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He struggled very badly through his first practice and tried to quit many times.  I refused to accept that and continued to push him until he completed the tasks set before him.  The next day when it came time for team building at practice he asked if he could talk to me.  He told me that his mom told him if anything was ever hard he should just quit and did not have to do it so he was going to sit this one out.  As you might imagine that did not go over too well with me.  I was extremely disappointed he had been given that advice and I understood that unless he broke this habit of quitting things that are hard there would be major consequences for him later in life.

My response to him was simple, “Riley losers quit things when they are hard.  You are not a loser.  You are a champion and I know that you can do this so get down on the floor with your teammates.”  That simple statement was a turning point for Riley.  The entire rest of the season I never heard another complaint from him.  His physical abilities improved greatly.  As the season carried on there were many times when other teammates of his were trying to quit during team building activities and Riley would actually come alongside them and encourage them about how he used to want to quit, but he pushed through it and was thankful he did.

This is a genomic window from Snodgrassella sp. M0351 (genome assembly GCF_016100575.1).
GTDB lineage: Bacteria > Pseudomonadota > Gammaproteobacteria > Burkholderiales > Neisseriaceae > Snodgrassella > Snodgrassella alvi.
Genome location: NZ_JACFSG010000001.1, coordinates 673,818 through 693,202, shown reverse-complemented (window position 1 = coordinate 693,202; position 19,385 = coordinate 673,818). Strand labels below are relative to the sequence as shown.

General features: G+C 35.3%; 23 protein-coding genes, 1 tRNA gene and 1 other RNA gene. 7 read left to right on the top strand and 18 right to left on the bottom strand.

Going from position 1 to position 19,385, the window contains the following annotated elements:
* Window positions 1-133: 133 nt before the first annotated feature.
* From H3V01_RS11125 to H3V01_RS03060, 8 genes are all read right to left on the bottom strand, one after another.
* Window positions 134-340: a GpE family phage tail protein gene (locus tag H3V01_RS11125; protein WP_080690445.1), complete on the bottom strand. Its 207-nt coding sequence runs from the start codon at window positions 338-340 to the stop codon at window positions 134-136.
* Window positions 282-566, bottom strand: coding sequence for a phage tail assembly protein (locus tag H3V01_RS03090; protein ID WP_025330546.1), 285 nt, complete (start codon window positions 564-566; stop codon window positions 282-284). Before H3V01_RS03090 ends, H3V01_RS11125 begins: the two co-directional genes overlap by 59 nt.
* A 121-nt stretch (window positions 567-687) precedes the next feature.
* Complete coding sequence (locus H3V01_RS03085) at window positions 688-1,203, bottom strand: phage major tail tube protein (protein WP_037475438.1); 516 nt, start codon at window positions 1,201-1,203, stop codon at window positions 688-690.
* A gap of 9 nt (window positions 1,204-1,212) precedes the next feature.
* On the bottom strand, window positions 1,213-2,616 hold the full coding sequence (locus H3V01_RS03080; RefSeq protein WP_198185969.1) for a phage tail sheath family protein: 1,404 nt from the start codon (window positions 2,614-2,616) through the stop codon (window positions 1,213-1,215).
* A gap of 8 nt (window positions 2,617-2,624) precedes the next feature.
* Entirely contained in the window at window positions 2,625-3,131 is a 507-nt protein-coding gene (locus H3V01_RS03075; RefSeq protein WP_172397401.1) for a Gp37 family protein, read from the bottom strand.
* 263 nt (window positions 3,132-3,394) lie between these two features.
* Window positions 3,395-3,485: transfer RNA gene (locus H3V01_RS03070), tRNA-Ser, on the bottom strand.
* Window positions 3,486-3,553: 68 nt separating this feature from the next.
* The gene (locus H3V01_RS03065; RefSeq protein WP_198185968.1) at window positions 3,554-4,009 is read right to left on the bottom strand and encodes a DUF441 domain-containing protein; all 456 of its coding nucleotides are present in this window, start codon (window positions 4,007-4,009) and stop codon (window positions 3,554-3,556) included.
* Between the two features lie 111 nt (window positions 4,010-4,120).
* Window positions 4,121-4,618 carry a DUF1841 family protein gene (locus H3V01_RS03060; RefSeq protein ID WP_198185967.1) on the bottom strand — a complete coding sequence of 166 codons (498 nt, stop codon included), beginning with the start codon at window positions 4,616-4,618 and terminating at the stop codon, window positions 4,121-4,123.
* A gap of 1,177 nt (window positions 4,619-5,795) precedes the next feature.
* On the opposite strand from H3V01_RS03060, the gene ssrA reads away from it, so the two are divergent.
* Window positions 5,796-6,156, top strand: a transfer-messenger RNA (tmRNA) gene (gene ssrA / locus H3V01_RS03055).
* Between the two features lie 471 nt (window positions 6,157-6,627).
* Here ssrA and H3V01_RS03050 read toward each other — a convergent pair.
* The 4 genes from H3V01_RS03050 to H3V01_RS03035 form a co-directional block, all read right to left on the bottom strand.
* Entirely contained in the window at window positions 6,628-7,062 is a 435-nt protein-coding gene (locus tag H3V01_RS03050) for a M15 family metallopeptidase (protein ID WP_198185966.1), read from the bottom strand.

Quitters

Riley never achieved great athletic success like some of my other athletes, but in my decade of coaching that still stands out in my mind as one of my proudest accomplishments as a coach.  Riley was a young man accustomed to quitting and doing what was easy.  All I did was remind he was a champion and he could do the seemingly impossible task before him.  That set about a change that carried forward in his attitude, decisions, and actions.  Think about how often we encounter others who have negative attitudes and self-imposed limitations.  How do you choose to respond when you encounter them?  I know I need this constant reminder to give the other person a fine reputation to live up.  Have you ever tried speaking to someone’s potential instead of their current reality?  It is amazing to see how people respond.